Already the last day of the conference! I could say that hack.lu was a “festival of calc.exe” this year! They popped up from everywhere 😉
We started with Ilja van Sprundel who talked about exploiting Delphi/Object Pascal. Applications written in Delphi are not often targets of attacks but interesting stuff can also be performed on them. That was the project presented by Ilja. Like all other languages, Delphi is vulnerable! Like in “C”, overflows, stack and head are a great way to make attacks. Once again, several calc.exe spawned from nowhere. How to mitigate? Compiler settings: Range-checking, overflow checking, By default, Delphi is not a ‘safe’ language. According to the speaker, they are a lot of vulnerable Delphi applications still in use.
Followed “Ownage 2.0”, presented by Saumil Shah. Saumil explained “how to own the world one desktop at a time”. The steps are: evolution, attack the eco-system, mass manufacture and 1+1+1+… Softwares are more and more complex and more bugs are introduced by developers who make mistakes. Users awareness is very important. Saumil gave a nice definition: “users are made to click”. The surface attack today is composed of Office documents, PDF, browsers (all of them) and helpers (Flash, Java, Quicktime, …) To prove this, let’s have a look at a typical user browser:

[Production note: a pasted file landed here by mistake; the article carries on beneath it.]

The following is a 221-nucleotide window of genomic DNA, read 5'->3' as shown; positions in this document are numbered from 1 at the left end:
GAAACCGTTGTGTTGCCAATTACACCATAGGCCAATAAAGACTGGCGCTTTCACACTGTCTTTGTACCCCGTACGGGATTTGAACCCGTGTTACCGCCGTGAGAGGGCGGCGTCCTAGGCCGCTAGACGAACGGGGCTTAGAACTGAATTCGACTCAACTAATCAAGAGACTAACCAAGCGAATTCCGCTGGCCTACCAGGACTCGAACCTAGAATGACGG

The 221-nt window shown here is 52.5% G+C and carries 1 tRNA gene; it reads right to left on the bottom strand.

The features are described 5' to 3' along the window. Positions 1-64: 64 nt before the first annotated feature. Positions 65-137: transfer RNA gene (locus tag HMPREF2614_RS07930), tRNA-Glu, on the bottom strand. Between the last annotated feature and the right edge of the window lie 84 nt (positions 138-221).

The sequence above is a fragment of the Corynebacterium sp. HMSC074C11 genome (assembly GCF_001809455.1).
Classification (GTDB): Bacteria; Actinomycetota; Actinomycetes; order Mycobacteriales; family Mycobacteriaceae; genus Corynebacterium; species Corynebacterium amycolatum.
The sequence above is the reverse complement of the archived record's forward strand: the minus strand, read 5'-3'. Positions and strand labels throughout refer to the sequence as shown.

Another excellent Saumil’s quote: “calc.exe is the ‘hello world’ of bug exploitation!“. After explaining how to own the desktop, he explained the next step: how to deploy massively and own the world? Social networks are your best friend. URL shortener are also very dangerous. Several demos were performed using different techniques (note: Google is very helpful to find vulnerable sites) The conclustion of the presentation was: There has to be a new browser security model created.
The next topic was IpMorph or Unification of OS fingerprinting defeating presented by Guillaume Prigent and Florian Vichot from Diateam. They presented their work during FRHACK. The philosophy of this project could be “to live happy, live hidden”. Basically, IpMorph is able to make a Linux workstation being detected by a scanned as almost everything else). To develop the tool, Guillaume & Florian required a deep knowledge of other tools like nmap (know your enemy!). Some demos (recorded videos) where presented:
The goal of IpMorph is not to be used as a security tool. Security by obscurity is not a solution against external attacks.
Some tricks for defeating SSL in practice by Moxie Marlinspike. Like said Saumil: “users just click!”. Moxie explained the story of SSL and the major issues encountered years after years. Then, he presented his own tools: sslsniff & sslstrip. He explained how he performed a nice attack on SSL websites using a certificate containing a null-character (like “www.paypal.com\0thoughtcrime.org”). Scaring: lot of websites use locks pictures on their pages or even as favicon. By using sslstrip, it’s almost impossible for the end-users to know if he’s surfing a safe or unsafe site. By the way, yesterday, I was listening to the radio, I still eared that surfing on site with “https://” and a closed lock is safe… Moxie explained how the certificate revocation issue was disabled by defeating the OSCP protocol (“3” is the key number 😉 Finally, Moxies explained how softwares like Firefox or Thunderbird are performing their updates and how easy is it to fake them and why not force them to download false patches.